The world is witnessing a revival of the Egyptian revolution and listening to the demands of a disappointed people. The protesters who are part of this Arab Spring have told the world they have power. The Occupy Wall Street protesters heard the message, too: People have power.
They declare on their website, “We are the 99% that will no longer tolerate the greed and corruption of the 1%. We are using the revolutionary Arab Spring tactic to achieve our ends and encourage the use of nonviolence to maximize the safety of all participants. … The only solution is World Revolution.”
The world is not only watching the fight for democracy in the Middle East and Africa, but this spirit of people power is contagious.
The Syrian people are seeking democracy, revolting against the government of Bashar al-Assad after some 30 years of one-man rule by al-Assad’s father, Hafez al-Assad, who killed some 10,000 people in Hama alone, and put his son on the throne.
For the brutal Syrian leader to try to hold back the dawn is incredible. He was another anointed by his father alone. He has seen the fate of al-Qaeda leader Osama bin Laden and Libyan dictator Muammar Gaddafi, but he is still using the fire power of his military regime to kill and destroy.
He is truly a disgrace to Syria, which had great and early roots in fighting against French occupation in the 1920s, and an outstanding legacy in fighting for freedom and independence.
Now Egypt, whose Tahrir Square was the site of a once peaceful revolution that began nine months ago, is again in upheaval.
The revolt in Egypt has turned bloody – more so than the first revolution which ousted Egyptian President Hosni Mubarak – because the interim government has tear gassed the protesters and killed many, although in many attacks rubber bullets were used.
Egyptians who threw out the Mubarak regime are up in arms over the new military rulers. The complaints in Egypt have been that there have been no changes and no reforms. The rebels are saying “nothing has changed.”
The struggle spans Egypt, not just in Tahrir Square’s home city of Cairo, but in Alexandria as well.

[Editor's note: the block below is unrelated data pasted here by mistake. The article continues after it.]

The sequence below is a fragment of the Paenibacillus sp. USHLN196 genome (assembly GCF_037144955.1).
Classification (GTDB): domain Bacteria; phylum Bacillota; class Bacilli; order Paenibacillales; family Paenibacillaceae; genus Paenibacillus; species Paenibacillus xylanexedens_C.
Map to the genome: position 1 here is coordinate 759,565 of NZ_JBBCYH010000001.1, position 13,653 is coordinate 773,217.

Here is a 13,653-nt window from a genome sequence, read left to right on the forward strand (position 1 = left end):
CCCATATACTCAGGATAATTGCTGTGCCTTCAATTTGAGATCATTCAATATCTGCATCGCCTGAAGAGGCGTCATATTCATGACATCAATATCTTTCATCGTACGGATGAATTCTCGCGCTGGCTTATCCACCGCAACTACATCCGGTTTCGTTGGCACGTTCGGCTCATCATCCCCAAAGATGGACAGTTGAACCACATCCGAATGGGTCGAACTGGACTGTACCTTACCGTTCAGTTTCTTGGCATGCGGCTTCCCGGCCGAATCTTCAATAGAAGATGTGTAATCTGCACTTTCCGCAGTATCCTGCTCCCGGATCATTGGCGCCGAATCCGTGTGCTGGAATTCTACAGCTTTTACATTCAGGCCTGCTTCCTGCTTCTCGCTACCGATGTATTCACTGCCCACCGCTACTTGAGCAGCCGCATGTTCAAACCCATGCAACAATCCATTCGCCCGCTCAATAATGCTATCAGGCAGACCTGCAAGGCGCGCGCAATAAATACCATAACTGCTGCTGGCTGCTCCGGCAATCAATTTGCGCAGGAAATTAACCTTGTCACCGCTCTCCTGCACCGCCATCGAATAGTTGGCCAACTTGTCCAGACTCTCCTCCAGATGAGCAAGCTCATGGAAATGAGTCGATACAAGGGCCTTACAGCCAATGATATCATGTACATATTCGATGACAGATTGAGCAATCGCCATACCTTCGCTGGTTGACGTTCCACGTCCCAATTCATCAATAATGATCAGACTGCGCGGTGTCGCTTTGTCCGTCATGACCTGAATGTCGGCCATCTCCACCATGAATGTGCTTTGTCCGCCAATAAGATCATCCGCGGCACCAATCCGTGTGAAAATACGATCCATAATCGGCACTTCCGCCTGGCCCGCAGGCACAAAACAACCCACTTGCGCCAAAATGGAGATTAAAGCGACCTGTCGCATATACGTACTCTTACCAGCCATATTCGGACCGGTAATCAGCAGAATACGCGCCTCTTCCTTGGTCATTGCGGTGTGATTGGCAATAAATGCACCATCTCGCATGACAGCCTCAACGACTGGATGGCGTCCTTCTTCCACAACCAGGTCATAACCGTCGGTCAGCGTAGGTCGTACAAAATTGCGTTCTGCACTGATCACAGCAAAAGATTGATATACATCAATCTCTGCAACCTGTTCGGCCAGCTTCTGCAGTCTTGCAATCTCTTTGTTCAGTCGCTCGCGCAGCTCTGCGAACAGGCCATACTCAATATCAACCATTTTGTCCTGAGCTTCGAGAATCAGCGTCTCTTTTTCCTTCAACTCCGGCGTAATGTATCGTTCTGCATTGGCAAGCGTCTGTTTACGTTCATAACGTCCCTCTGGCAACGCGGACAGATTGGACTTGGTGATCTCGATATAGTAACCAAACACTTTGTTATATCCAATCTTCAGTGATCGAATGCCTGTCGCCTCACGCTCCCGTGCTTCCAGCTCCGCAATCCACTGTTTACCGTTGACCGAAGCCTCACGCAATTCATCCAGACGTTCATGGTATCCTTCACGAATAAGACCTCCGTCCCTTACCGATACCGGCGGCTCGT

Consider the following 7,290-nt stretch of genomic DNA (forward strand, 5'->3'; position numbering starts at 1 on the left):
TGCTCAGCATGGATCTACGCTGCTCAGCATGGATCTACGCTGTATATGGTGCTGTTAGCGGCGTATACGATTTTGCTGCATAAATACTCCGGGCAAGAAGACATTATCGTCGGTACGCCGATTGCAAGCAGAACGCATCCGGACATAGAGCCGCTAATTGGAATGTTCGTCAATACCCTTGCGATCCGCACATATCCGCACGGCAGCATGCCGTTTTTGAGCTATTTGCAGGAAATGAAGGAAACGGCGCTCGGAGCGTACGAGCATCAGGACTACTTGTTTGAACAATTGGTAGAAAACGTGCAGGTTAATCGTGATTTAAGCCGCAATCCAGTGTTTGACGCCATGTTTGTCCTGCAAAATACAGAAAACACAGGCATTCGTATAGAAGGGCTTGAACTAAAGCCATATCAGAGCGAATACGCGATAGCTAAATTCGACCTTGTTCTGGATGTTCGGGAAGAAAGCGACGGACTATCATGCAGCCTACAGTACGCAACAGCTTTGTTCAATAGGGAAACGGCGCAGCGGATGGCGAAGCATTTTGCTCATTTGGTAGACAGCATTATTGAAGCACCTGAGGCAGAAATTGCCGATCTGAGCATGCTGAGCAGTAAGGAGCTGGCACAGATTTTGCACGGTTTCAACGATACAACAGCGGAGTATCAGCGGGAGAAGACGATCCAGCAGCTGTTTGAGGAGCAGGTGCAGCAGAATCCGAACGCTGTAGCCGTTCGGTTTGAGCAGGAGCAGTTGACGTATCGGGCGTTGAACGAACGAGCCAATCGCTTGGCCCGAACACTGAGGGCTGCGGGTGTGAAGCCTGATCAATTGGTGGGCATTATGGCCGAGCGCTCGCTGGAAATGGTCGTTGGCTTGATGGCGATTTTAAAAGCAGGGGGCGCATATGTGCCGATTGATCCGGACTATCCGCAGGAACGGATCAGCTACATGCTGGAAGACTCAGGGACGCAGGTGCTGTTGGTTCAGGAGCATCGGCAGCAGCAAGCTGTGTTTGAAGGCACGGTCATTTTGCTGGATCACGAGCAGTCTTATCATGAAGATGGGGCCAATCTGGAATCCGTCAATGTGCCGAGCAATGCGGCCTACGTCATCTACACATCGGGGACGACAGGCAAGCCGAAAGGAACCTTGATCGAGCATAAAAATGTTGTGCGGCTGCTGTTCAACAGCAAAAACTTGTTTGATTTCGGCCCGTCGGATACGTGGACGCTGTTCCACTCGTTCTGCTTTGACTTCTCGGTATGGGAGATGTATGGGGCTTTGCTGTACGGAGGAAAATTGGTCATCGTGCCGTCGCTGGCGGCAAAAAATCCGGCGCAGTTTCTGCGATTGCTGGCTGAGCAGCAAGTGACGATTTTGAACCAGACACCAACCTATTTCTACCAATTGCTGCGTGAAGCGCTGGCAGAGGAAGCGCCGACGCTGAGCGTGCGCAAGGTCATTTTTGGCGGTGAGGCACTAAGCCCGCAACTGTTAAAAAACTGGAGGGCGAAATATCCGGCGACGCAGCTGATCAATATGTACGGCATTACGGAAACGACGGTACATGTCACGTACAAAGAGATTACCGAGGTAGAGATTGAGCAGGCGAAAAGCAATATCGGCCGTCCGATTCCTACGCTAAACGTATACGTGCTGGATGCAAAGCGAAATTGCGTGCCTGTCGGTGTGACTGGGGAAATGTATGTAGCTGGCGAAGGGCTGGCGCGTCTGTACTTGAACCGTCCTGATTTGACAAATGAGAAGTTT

As one Egyptian put it, the revolt leaders are against the interim ruling government, which has disappointed them. As a result of the second revolt, the Egyptian cabinet has resigned.
The biggest problem is that the Egyptian military have tried to hijack the revolution and sieze power. The wary people are not about to be subjected by Mubarak holdovers again.
In the Egyptian street, protestors are demanding “freedom, justice and human dignity.” They are seeking the principles of democracy.
As usual, the White House is urging “restraint” on both sides. Otherwise, the U.S. is not helpful.
The protesters are manifested by anger and frustration. They now realize their power to challenge the powers that be – whoever they are. The people are no longer afraid.
The Egyptians have learned the lessons of the past. History shows that revolutions are often lost to one-man dictators who grab power. Fortunately, America has remained true to its constitutional concepts of the rule of law and the rights of man, dating back to the Magna Carta.
Egyptians are expected to elect a parliament next week and a president in August 2012, if the army doesn’t intervene – the military has ruled Egypt for the last 60 years.
Hopefully, the Arab world will fulfill its dreams of freedom – a dream that has taken too many sacrifices. The world should be rejoicing that people who have known oppression for so long are throwing off their chains.